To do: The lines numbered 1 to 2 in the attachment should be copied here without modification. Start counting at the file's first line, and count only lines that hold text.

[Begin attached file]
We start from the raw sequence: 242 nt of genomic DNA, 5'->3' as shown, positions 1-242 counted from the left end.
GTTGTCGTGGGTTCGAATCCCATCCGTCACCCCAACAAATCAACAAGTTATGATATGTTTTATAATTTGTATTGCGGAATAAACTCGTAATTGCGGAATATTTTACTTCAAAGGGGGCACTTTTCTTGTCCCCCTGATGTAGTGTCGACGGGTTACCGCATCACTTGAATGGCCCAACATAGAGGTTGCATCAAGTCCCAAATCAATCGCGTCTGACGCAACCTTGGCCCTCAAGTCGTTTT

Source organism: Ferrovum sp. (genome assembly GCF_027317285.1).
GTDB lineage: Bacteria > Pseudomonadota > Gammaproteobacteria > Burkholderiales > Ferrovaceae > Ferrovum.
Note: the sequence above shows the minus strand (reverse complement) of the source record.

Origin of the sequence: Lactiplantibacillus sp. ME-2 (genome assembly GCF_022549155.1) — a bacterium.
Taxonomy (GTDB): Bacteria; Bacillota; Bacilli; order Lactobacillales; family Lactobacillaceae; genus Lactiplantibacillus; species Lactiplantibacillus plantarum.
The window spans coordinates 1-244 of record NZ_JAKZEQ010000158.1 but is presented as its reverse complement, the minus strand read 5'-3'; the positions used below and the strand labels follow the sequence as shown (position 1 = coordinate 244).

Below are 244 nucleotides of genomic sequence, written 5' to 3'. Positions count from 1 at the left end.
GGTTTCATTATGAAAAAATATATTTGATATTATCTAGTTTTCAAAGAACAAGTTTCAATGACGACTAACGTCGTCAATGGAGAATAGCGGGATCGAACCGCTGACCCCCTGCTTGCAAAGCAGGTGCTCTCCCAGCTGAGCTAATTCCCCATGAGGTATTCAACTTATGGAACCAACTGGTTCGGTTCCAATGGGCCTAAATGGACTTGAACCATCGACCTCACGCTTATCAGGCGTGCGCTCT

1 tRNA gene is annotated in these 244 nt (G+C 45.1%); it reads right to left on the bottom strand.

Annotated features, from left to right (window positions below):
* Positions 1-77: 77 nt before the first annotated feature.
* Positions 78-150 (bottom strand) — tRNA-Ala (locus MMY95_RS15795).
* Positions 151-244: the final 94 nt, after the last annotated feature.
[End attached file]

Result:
We start from the raw sequence: 242 nt of genomic DNA, 5'->3' as shown, positions 1-242 counted from the left end.
GTTGTCGTGGGTTCGAATCCCATCCGTCACCCCAACAAATCAACAAGTTATGATATGTTTTATAATTTGTATTGCGGAATAAACTCGTAATTGCGGAATATTTTACTTCAAAGGGGGCACTTTTCTTGTCCCCCTGATGTAGTGTCGACGGGTTACCGCATCACTTGAATGGCCCAACATAGAGGTTGCATCAAGTCCCAAATCAATCGCGTCTGACGCAACCTTGGCCCTCAAGTCGTTTT